May 08, 2009, 08:30AM

TIME's 100 Greatest Novels, 1923-2005

Lev Grossman and Richard Lacayo on the list's construction.

Did you consider other lists or awards, such as Pulitzer Prizes, as criteria for inclusion or even as “bonus points” for specific books?LG: We really didn’t. I’ve sat on enough awards committees to know how arbitrary they are. I don’t give them much weight.RL: Did we care whether a book had won prizes? Not at all. The Nobel didn’t get Patrick White on the list. And The Pulitzer has gone to many dreary books.*KL: Concur.One inclusion that confused me at the time that I read it was Watchmen, which is really a short story stretched to novel length by illustrations. To me, it offers none of the complexity of even a short novel like Red Harvest. Tell me about the decision to include a graphic novel in a list of prose works.LG: There are plenty of things to complain about in Watchmen, but a lack of complexity? I couldn’t disagree more! I’m a great believer in the power and importance of graphic novels — or comic books, as I prefer to call them — and I think they’re one of the most exciting things to happen to the novel in the 20th Century. To me the list would have had a hole in it without them.I’ll throw some titles at you that I thought should have made the list or at least been considered. Tell me whether they came up at all, and if so, why they didn’t make the cut.Cry the Beloved Country
Tender is the Night
A Confederacy of Dunces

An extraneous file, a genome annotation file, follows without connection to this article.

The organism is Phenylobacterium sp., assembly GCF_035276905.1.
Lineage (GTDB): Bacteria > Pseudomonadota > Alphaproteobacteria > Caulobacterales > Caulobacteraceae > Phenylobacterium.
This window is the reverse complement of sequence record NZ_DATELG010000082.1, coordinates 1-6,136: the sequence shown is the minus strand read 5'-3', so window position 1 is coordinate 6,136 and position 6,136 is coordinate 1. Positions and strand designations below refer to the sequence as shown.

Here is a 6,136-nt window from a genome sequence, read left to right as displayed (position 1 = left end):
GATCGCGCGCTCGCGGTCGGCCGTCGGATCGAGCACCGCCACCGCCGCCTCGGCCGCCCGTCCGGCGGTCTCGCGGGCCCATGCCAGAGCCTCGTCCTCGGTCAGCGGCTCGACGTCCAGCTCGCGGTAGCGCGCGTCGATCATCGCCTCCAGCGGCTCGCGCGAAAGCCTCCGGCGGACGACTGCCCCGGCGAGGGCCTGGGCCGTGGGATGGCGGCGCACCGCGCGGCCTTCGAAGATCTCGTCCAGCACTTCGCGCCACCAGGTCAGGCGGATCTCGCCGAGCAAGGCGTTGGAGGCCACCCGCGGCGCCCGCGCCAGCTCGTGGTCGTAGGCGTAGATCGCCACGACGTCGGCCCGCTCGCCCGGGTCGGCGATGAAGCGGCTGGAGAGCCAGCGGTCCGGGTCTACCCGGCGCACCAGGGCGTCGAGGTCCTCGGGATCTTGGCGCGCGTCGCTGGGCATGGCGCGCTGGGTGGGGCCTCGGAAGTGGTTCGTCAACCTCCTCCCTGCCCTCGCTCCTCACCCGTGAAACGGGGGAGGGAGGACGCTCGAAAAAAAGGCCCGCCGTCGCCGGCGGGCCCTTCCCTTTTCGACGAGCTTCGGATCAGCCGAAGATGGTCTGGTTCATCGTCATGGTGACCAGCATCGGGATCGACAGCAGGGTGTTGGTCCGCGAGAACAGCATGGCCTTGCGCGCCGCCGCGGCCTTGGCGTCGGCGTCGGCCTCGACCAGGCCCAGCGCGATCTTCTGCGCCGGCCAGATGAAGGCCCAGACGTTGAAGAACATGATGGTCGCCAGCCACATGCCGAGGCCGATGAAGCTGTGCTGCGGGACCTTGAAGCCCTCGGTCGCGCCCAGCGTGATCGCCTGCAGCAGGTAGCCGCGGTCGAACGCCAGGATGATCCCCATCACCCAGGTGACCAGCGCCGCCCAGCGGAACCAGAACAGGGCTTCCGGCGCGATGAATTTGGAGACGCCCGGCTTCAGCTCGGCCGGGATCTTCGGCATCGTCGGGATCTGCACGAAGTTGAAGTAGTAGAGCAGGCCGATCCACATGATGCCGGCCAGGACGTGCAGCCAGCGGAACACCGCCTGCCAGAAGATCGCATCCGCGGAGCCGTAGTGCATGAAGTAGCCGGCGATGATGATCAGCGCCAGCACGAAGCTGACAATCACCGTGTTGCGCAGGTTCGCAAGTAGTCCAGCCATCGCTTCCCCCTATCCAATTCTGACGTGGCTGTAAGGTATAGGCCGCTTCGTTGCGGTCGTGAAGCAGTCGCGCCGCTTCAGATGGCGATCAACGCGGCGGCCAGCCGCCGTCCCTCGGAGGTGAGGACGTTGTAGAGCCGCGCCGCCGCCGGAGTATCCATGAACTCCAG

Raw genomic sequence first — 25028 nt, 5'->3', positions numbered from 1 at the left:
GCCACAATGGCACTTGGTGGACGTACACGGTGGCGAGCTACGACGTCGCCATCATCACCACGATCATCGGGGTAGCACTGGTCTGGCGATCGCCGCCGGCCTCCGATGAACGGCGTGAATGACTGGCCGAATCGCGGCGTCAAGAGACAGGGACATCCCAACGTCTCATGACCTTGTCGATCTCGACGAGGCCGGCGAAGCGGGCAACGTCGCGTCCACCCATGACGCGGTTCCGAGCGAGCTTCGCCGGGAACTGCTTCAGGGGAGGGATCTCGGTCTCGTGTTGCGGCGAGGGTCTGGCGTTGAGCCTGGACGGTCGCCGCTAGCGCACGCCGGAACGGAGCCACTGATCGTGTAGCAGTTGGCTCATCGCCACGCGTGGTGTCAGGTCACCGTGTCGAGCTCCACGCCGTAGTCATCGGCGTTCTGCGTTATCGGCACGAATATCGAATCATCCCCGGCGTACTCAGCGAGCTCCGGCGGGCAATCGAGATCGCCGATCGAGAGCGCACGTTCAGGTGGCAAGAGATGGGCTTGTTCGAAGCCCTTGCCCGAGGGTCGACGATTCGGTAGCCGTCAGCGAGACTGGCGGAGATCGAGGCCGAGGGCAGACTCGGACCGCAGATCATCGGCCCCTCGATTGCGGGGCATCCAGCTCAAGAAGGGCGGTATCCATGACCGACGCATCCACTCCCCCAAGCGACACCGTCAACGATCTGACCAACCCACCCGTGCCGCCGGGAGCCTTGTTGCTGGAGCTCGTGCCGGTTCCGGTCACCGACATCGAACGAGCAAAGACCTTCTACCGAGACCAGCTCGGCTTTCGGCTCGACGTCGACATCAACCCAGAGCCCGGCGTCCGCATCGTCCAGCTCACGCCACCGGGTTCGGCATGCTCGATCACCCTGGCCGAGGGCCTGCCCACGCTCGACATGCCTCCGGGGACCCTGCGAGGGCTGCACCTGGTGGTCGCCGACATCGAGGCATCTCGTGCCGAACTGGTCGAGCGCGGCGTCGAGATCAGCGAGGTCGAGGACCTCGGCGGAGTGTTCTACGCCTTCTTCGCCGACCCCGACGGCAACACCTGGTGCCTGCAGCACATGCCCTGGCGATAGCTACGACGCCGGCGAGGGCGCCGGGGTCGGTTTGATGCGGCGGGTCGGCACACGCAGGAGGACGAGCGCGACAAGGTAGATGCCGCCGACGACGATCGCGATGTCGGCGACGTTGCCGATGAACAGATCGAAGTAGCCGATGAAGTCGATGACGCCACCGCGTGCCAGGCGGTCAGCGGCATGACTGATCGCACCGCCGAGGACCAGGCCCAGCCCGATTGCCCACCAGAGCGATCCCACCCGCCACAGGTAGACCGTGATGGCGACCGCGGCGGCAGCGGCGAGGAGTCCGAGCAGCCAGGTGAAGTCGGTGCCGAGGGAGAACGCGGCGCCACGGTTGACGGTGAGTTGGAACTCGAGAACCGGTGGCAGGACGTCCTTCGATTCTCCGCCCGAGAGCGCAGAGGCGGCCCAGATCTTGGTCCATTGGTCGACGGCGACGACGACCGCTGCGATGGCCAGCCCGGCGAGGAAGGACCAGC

Something Wicked This Way Comes
Empire FallsThe Dud AvocadoLG: Now we’re really going to expose the ugly underbelly of subjectivity in this list. A Confederacy of Dunces- I’ve always felt this book was rather heavy-handed and unfunny and hence over-rated. I know it’s beloved by many, and I’m buying myself some serious ire by saying that, but if there’s one rule I have as a critic, it’s never lie. And I couldn’t in all honesty put that book on the list, because I just don’t feel it’s great.Tender is the Night was a tougher decision, it’s a beautiful novel with reams of great writing in it, but I think ultimately it’s slightly overstuffed and ungainly and melodramatic, especially when you put it next to the jewel-like perfection that is The Great Gatsby, which I think is better suited to represent Fitzgerald on the list.I could go on slagging the classic works you’ve listed, but you get the general idea. I’ll just add that, to my shame, I had never read or heard of The Dud Avocado. There’s that ugly underbelly I was talking about.RL: I read Cry the Beloved Country long ago, but wasn’t moved to re-visit it. I like Confederacy , but wasn’t in love with it. Tender is the Night was on my short list - an adolescent favorite, adolescents love doom. But Fitzgerald’s problem is that he wrote one book so perfect it makes everything else he wrote look a bit dim, even the good things. The Dud Avocado - I’ll have to go looking for that one.



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